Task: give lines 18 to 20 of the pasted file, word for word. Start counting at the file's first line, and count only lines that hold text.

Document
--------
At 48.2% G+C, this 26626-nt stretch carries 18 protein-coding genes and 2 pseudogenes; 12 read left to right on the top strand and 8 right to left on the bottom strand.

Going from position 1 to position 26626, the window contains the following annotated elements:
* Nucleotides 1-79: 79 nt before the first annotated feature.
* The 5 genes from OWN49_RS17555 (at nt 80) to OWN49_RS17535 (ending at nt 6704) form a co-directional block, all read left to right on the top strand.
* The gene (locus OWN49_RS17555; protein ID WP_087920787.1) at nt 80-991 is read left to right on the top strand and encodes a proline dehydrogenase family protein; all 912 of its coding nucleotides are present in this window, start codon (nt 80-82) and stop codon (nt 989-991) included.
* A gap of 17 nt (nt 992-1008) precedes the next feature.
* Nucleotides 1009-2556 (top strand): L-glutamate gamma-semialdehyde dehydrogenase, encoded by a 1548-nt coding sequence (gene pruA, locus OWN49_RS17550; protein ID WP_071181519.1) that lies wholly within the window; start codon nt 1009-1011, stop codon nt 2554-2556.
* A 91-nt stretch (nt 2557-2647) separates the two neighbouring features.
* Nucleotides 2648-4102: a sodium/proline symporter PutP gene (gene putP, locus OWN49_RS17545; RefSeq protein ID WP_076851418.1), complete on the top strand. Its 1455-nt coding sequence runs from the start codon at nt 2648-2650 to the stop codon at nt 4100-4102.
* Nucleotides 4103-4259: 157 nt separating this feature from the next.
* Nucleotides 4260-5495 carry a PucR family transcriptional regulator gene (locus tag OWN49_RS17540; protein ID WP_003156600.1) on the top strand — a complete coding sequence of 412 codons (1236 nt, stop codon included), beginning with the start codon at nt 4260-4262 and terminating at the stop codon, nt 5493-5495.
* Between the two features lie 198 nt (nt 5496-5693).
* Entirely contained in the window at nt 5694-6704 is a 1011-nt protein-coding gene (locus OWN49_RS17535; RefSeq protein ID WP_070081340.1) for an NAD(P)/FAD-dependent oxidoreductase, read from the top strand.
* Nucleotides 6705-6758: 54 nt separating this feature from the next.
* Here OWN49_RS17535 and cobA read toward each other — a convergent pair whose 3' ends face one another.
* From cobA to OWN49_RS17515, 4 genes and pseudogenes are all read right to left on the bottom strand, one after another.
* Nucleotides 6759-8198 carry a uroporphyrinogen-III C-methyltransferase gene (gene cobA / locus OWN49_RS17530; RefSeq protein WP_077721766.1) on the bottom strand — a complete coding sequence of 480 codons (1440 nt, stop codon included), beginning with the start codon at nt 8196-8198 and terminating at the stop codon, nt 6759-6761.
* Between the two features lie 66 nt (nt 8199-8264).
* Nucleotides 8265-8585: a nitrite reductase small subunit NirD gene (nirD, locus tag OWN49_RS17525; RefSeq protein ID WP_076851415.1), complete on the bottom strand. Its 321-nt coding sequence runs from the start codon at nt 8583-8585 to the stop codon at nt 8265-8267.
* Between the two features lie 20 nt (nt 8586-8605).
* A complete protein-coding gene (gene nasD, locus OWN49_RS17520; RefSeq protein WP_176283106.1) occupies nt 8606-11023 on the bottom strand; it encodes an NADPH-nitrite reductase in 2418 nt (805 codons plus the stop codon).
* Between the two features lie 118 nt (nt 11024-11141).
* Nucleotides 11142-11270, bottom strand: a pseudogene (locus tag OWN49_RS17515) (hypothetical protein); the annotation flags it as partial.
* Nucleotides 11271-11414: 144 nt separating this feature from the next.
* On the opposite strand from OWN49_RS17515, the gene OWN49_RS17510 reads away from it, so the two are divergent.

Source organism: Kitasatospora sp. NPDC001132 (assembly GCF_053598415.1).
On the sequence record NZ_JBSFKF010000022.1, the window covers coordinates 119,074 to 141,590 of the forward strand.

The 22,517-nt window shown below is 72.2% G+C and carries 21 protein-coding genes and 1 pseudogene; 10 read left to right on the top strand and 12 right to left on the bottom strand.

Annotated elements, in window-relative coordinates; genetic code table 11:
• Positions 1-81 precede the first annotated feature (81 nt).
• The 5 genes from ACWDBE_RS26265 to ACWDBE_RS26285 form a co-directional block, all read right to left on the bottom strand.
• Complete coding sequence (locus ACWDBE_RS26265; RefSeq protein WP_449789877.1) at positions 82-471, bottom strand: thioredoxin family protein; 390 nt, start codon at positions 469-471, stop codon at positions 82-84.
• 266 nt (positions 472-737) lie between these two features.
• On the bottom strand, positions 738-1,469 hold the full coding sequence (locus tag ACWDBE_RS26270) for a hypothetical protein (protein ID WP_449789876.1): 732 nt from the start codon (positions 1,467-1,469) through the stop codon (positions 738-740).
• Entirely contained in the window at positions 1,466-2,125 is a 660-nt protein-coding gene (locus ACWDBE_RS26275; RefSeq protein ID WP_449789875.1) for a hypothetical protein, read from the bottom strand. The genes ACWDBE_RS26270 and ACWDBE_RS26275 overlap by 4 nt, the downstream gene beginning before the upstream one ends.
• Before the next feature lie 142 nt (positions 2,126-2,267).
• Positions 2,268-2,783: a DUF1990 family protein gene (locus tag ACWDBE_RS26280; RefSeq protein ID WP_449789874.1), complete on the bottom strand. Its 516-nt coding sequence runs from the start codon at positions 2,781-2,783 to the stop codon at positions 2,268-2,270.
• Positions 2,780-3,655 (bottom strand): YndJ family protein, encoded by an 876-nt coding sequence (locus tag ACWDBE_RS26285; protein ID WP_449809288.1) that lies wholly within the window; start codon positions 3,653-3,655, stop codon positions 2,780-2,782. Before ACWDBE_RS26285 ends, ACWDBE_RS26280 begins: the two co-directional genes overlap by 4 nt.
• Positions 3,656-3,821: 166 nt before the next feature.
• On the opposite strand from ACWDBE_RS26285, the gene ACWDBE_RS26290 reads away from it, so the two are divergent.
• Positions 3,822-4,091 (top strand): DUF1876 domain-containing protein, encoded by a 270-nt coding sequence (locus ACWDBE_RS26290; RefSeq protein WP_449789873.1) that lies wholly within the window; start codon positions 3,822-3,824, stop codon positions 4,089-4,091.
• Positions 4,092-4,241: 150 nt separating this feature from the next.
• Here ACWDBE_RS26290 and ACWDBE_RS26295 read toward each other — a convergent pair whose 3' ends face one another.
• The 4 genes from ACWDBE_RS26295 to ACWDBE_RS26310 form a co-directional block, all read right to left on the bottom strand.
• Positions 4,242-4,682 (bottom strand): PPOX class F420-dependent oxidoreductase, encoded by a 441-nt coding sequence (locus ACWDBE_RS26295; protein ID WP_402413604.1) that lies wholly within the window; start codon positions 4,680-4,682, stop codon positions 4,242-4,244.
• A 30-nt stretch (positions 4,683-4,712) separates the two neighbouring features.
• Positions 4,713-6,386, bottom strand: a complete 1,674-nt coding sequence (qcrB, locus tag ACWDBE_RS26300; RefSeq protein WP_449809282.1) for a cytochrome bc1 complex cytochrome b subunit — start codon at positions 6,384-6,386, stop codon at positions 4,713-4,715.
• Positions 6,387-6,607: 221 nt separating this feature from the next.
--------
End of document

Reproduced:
* Between the two features lie 66 nt (nt 8199-8264).
* Nucleotides 8265-8585: a nitrite reductase small subunit NirD gene (nirD, locus tag OWN49_RS17525; RefSeq protein ID WP_076851415.1), complete on the bottom strand. Its 321-nt coding sequence runs from the start codon at nt 8583-8585 to the stop codon at nt 8265-8267.
* Between the two features lie 20 nt (nt 8586-8605).